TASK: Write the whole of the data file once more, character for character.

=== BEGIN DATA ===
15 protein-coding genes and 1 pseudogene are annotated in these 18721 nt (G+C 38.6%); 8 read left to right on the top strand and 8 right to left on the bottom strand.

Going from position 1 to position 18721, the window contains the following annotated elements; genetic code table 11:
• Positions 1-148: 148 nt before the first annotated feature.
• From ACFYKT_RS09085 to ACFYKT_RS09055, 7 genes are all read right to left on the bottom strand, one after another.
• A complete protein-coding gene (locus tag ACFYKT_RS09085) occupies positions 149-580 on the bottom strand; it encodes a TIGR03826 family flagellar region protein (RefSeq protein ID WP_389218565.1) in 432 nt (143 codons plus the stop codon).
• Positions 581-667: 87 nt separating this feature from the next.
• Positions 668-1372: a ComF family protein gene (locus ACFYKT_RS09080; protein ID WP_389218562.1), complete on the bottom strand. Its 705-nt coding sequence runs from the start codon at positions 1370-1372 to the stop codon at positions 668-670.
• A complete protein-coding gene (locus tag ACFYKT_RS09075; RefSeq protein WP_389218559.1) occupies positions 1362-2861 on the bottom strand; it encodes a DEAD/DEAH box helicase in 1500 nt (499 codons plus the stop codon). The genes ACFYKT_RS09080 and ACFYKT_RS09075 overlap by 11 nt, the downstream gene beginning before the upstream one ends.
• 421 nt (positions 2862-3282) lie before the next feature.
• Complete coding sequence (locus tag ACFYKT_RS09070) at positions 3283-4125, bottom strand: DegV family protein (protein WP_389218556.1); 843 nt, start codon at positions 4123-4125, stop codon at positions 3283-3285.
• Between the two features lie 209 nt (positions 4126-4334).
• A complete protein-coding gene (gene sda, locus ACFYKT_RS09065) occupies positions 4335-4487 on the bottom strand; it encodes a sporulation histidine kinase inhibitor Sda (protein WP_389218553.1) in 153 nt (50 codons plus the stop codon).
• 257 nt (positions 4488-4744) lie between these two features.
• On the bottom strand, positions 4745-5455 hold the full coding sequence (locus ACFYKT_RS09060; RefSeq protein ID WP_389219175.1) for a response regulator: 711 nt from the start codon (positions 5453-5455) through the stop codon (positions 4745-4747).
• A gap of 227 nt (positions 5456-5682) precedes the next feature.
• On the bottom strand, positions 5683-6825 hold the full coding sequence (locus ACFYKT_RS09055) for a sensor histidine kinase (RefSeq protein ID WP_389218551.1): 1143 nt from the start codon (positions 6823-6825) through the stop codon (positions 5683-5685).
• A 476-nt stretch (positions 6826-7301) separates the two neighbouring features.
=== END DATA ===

15 protein-coding genes and 1 pseudogene are annotated in these 18721 nt (G+C 38.6%); 8 read left to right on the top strand and 8 right to left on the bottom strand.

Going from position 1 to position 18721, the window contains the following annotated elements; genetic code table 11:
• Positions 1-148: 148 nt before the first annotated feature.
• From ACFYKT_RS09085 to ACFYKT_RS09055, 7 genes are all read right to left on the bottom strand, one after another.
• A complete protein-coding gene (locus tag ACFYKT_RS09085) occupies positions 149-580 on the bottom strand; it encodes a TIGR03826 family flagellar region protein (RefSeq protein ID WP_389218565.1) in 432 nt (143 codons plus the stop codon).
• Positions 581-667: 87 nt separating this feature from the next.
• Positions 668-1372: a ComF family protein gene (locus ACFYKT_RS09080; protein ID WP_389218562.1), complete on the bottom strand. Its 705-nt coding sequence runs from the start codon at positions 1370-1372 to the stop codon at positions 668-670.
• A complete protein-coding gene (locus tag ACFYKT_RS09075; RefSeq protein WP_389218559.1) occupies positions 1362-2861 on the bottom strand; it encodes a DEAD/DEAH box helicase in 1500 nt (499 codons plus the stop codon). The genes ACFYKT_RS09080 and ACFYKT_RS09075 overlap by 11 nt, the downstream gene beginning before the upstream one ends.
• 421 nt (positions 2862-3282) lie before the next feature.
• Complete coding sequence (locus tag ACFYKT_RS09070) at positions 3283-4125, bottom strand: DegV family protein (protein WP_389218556.1); 843 nt, start codon at positions 4123-4125, stop codon at positions 3283-3285.
• Between the two features lie 209 nt (positions 4126-4334).
• A complete protein-coding gene (gene sda, locus ACFYKT_RS09065) occupies positions 4335-4487 on the bottom strand; it encodes a sporulation histidine kinase inhibitor Sda (protein WP_389218553.1) in 153 nt (50 codons plus the stop codon).
• 257 nt (positions 4488-4744) lie between these two features.
• On the bottom strand, positions 4745-5455 hold the full coding sequence (locus ACFYKT_RS09060; RefSeq protein ID WP_389219175.1) for a response regulator: 711 nt from the start codon (positions 5453-5455) through the stop codon (positions 4745-4747).
• A gap of 227 nt (positions 5456-5682) precedes the next feature.
• On the bottom strand, positions 5683-6825 hold the full coding sequence (locus ACFYKT_RS09055) for a sensor histidine kinase (RefSeq protein ID WP_389218551.1): 1143 nt from the start codon (positions 6823-6825) through the stop codon (positions 5683-5685).
• A 476-nt stretch (positions 6826-7301) separates the two neighbouring features.